Mitigating resignations: The Top three initiatives
Because of current labour market conditions, employers are now being forced to think and act differently in order to retain their talent. There are three key initiatives staffing companies need to implement in order to reduce resignations:
Measure the problem
Properly defining problems allows companies to better analyse and resolve situations. Employee resignations are converted into a numerical value (turnover rate) so staffing firms can monitor the scale of the problem and monitor the results of corrective measures. Keep tabs on this vital statistic using this formula. Monitor your trends by comparing your current rate to past and future months.
Determine the causes
Once the problem has been quantified, the next step is to determine the reasons why workers are leaving. Communicating openly is one of the easiest ways to do this. Consider sending out an anonymous survey, making a monthly call, or sending out check-in emails. You can identify problems by communicating with employees. Is the employment contract in line with market standards? Can they grow under your guidance? Do they have career goals like permanent employees? When staff aren’t happy, they leave.
Develop a retention strategy
After identifying the retention issues, create a program that will benefit both you and your employees. You may be able to increase your workers’ hourly rates or give them bonus incentives; another option is to provide them with upskilling training. The provision of professional development training increases employee satisfaction and positions your business as a source for top candidates.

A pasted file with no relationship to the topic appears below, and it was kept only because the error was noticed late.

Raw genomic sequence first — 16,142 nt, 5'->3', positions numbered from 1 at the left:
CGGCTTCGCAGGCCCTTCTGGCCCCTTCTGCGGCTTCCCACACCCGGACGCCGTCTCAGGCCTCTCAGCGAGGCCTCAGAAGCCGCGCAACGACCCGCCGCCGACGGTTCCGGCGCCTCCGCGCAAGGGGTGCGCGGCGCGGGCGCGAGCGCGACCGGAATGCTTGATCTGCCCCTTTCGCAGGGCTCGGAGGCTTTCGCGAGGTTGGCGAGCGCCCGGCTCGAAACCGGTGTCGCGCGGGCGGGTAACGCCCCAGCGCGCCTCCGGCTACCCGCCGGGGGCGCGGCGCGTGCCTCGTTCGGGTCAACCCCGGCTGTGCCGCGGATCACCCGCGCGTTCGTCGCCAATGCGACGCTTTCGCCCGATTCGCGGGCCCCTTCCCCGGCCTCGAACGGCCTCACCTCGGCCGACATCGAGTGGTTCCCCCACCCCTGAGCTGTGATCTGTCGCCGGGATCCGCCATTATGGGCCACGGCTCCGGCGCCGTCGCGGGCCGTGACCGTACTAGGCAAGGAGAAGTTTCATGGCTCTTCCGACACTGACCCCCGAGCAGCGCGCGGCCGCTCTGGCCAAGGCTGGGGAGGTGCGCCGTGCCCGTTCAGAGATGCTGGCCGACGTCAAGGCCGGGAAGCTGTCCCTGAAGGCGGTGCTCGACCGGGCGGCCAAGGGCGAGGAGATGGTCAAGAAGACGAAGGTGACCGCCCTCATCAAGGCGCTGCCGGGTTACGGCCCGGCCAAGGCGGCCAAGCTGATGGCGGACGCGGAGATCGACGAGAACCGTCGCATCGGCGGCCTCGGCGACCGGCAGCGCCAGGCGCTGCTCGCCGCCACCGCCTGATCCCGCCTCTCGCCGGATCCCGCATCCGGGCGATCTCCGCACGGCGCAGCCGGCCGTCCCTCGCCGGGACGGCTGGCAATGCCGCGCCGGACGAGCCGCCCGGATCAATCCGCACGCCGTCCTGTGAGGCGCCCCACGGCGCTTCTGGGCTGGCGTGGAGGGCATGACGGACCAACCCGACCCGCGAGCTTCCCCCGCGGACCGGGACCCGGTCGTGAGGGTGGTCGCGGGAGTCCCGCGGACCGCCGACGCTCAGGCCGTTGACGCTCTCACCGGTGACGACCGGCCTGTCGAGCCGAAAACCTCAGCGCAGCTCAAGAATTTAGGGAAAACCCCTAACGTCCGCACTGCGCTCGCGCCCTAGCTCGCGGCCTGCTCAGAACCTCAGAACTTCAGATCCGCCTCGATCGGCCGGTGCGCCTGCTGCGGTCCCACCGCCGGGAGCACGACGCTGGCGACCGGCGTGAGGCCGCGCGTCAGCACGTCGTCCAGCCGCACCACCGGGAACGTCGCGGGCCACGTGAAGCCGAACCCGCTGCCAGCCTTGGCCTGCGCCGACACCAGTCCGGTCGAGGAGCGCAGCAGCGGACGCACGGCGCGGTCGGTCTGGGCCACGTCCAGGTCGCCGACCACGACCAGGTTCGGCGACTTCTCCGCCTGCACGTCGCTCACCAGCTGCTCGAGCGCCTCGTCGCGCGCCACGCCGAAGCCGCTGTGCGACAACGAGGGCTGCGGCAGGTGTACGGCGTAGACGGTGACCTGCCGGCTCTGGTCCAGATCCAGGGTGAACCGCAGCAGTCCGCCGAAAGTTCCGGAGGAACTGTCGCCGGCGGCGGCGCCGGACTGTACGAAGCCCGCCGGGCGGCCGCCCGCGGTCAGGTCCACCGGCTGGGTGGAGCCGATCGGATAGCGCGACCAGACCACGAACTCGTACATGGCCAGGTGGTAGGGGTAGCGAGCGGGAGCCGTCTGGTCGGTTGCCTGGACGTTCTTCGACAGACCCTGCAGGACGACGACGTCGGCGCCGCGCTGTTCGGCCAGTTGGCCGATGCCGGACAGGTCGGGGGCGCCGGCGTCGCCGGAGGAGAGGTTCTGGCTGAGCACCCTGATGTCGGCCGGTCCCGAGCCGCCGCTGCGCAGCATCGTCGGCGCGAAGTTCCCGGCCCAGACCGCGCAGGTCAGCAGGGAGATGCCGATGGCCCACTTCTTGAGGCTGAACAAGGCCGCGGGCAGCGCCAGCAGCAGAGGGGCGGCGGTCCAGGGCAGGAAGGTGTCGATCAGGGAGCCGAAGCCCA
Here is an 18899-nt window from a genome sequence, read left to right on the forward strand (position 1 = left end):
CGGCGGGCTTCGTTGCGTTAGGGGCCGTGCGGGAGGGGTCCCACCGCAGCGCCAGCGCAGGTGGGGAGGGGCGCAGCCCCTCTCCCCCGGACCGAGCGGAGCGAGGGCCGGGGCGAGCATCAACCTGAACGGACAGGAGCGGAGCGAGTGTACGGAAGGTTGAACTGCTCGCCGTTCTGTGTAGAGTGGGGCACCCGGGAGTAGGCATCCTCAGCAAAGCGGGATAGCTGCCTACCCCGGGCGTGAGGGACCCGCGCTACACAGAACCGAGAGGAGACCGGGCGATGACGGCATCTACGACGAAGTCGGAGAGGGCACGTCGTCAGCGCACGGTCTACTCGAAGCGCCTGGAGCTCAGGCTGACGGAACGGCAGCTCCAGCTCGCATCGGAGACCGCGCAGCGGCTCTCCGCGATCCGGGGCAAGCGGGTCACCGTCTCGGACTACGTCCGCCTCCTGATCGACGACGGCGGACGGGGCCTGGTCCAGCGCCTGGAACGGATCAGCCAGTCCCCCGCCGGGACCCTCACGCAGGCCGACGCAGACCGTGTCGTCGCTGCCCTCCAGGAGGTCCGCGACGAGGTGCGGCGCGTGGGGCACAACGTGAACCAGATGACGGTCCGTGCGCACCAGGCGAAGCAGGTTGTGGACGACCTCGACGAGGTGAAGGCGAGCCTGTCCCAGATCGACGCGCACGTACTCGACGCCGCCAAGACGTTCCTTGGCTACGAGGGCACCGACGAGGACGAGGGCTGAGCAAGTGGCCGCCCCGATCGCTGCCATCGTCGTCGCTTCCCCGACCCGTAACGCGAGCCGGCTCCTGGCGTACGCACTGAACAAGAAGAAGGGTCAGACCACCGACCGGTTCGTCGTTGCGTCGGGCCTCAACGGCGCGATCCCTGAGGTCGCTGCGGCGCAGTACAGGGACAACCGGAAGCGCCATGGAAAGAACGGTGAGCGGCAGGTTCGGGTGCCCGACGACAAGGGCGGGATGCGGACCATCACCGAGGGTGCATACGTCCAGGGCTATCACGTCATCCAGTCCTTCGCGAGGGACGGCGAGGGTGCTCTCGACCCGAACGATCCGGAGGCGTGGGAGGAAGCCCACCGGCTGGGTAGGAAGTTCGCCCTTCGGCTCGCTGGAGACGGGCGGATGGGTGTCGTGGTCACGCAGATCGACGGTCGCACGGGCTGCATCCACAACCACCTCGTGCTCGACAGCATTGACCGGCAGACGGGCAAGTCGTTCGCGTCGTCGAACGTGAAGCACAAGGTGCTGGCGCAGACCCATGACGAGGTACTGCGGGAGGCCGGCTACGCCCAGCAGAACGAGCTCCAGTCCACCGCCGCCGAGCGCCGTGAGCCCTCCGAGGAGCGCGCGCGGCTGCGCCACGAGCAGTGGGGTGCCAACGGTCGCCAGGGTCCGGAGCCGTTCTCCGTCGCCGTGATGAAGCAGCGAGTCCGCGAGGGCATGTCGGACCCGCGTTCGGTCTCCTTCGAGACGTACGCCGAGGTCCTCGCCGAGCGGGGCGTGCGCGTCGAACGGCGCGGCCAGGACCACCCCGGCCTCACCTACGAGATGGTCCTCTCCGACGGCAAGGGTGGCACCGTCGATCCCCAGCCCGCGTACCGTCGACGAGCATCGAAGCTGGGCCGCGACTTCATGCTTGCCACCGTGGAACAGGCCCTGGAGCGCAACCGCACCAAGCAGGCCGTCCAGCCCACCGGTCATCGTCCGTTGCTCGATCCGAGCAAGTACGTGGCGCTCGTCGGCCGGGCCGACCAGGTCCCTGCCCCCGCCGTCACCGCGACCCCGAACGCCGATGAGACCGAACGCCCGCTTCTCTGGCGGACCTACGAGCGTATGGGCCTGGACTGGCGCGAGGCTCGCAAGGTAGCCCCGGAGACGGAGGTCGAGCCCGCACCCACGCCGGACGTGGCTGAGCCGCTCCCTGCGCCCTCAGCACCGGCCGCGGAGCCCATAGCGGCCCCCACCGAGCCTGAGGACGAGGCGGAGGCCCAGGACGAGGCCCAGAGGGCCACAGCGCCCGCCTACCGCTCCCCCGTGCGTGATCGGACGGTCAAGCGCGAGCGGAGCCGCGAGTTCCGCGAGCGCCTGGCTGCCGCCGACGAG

Recruiting in a fiercely challenging environment
The next step after mitigating the risk of losing workers entails increasing recruitment efforts to find new talent. This may include developing a competitive employee package. Trying to cut through the industry noise to find new people is a challenge.
Staffing is impacted and will continue to be impacted by the Great Resignation. Artificial intelligence and automation will be crucial to recruiting. Automated recruitment may save time, but it leaves out personal connections. Finding the right person for a role means balancing efficiency with personal factors.
Acquiring market share under the Great Resignation
Staffing firms have a unique opportunity to capitalise on the Great Resignation, representing a fundamental shift in work culture. For decades, wages and benefits have remained largely unchanged for workers. With the nation’s workforce seeking better pay and working conditions, staffing companies must respond by offering fair salaries, appealing benefits, and opportunities for advancement.
Companies that are leading the way in the staffing industry will focus on improving employee well-being to build and retain a strong workforce. In addition to this, a robust financial strategy will provide optimal, hassle-free, reliable payroll funding support: to let you keep on top of your payroll needs, while supporting growth. In the end, staffing companies that successfully implement retention, recruitment, and cash flow management processes will be well positioned to embrace and harness the challenges of the Great Resignation, transforming them into significant revenue growth opportunities.